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post #5 of 30 (permalink) Old 05-02-2018, 04:06 AM
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Originally Posted by DukeDuck View Post
Haven't you heard of disassociation?

Yeah, it occurred two years back. It was my first time going to a strip club and I was extremely nervous. And since I have SA, it was even worse. But the minute I got in there, this happened to me. I detached from my conscious self and I still continued to operate. So I couldn't really feel the anxiety or fear but I still felt detached from my surroundings. The anxiety was still there, but it wasn't bothering me. I went in and walked around and with little to no effort, got the confidence to walk up to a stripper and ask her for a lapdance. And we had a good time. My stripper ended up really liking me. However since I was detached, I didn't really get turned on that much. Lol.
You did not mention disasscociation at you original post so i thought it was only mumbo jumbo talk.My dissociative technique is to supress painfull memories like they never happened.I never checked it but i think i maybe qualify for dissociative amnesia since i can not remember anything from my childhood and teenage years.I do not really care offcourse since they are mostly bad memories.The problem is when i find something from my childhood like a photo or a toy or my school marks i get back my painfull memories like flashbacks.The only time i had something to your case is when i was burn out from anxiety and i really did not care what will happen because i was completely apathetic.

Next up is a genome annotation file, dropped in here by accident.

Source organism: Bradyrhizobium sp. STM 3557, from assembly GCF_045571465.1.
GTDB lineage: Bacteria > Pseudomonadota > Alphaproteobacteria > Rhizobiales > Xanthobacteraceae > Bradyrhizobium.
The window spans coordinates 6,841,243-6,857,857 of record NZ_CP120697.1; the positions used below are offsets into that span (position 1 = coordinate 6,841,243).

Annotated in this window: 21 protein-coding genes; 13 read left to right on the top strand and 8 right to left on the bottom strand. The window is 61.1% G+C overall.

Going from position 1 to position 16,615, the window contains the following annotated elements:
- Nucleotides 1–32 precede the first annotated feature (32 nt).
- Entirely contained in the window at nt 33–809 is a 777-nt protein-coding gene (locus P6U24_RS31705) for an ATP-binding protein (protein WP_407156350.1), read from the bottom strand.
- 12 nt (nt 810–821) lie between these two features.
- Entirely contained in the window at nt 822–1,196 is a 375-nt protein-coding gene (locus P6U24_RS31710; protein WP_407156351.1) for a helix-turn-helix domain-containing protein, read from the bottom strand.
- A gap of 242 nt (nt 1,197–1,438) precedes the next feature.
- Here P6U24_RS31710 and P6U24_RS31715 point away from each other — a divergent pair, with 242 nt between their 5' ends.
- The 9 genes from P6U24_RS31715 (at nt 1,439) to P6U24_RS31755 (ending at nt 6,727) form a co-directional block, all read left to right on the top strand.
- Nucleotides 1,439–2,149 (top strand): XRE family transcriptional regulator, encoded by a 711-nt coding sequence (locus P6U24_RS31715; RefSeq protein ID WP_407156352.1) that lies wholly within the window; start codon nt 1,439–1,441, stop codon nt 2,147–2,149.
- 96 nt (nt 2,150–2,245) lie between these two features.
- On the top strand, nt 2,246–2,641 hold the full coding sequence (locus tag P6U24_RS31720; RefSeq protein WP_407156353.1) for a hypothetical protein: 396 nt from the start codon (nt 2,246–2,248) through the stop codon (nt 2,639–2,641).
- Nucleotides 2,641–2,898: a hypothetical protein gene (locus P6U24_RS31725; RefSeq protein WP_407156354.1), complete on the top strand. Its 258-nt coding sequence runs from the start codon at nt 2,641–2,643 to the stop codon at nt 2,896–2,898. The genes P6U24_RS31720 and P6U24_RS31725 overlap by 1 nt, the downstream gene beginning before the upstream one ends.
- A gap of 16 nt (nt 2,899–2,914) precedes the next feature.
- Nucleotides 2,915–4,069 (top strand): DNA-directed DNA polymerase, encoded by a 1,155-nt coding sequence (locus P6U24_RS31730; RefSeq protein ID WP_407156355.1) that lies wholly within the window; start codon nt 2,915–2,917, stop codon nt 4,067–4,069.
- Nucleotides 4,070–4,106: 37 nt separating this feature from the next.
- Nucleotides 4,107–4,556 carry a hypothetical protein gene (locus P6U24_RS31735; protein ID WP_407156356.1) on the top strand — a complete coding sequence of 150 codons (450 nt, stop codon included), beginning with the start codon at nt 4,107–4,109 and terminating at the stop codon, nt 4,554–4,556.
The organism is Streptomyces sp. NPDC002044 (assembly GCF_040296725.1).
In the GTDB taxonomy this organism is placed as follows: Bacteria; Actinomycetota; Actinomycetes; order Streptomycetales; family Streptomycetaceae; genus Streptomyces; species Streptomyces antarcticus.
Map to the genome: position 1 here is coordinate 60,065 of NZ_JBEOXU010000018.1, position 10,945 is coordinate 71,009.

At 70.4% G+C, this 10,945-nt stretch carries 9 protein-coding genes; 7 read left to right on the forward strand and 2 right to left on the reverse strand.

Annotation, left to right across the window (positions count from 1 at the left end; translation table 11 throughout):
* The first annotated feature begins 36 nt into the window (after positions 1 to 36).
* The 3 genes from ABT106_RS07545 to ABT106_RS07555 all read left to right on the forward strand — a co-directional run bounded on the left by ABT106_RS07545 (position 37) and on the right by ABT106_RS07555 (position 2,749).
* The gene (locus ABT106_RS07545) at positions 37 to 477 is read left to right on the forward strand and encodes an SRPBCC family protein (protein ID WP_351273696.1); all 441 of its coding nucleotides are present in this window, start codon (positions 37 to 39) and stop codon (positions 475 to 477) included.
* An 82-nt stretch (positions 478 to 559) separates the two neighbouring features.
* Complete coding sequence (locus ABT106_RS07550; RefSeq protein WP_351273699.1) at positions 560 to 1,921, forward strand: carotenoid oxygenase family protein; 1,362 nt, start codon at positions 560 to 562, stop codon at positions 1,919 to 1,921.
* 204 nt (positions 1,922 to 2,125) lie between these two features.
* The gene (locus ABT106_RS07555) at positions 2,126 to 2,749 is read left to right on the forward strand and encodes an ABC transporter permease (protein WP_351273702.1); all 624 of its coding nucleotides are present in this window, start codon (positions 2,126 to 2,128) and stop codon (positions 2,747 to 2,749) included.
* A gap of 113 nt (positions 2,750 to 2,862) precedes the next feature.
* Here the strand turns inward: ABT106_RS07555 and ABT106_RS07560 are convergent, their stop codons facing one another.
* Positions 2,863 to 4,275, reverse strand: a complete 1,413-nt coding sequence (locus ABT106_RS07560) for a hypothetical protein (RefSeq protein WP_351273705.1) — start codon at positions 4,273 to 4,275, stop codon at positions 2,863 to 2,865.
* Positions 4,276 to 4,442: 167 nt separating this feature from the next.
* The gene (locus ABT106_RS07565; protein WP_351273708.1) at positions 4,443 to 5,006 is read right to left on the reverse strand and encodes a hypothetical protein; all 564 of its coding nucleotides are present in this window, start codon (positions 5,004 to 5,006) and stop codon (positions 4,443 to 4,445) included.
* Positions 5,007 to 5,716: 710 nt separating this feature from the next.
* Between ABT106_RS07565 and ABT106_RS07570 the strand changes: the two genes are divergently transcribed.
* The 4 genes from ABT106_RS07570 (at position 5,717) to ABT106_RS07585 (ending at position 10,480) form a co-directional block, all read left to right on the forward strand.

There is no cure for social anxiety only remission and relapse.
It seems the only way for some sa members to feel good about themselves is to insult other sa members.It gives them a sense of superiority and satisfaction that could never have in their real lives.
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post #6 of 30 (permalink) Old 05-02-2018, 04:21 AM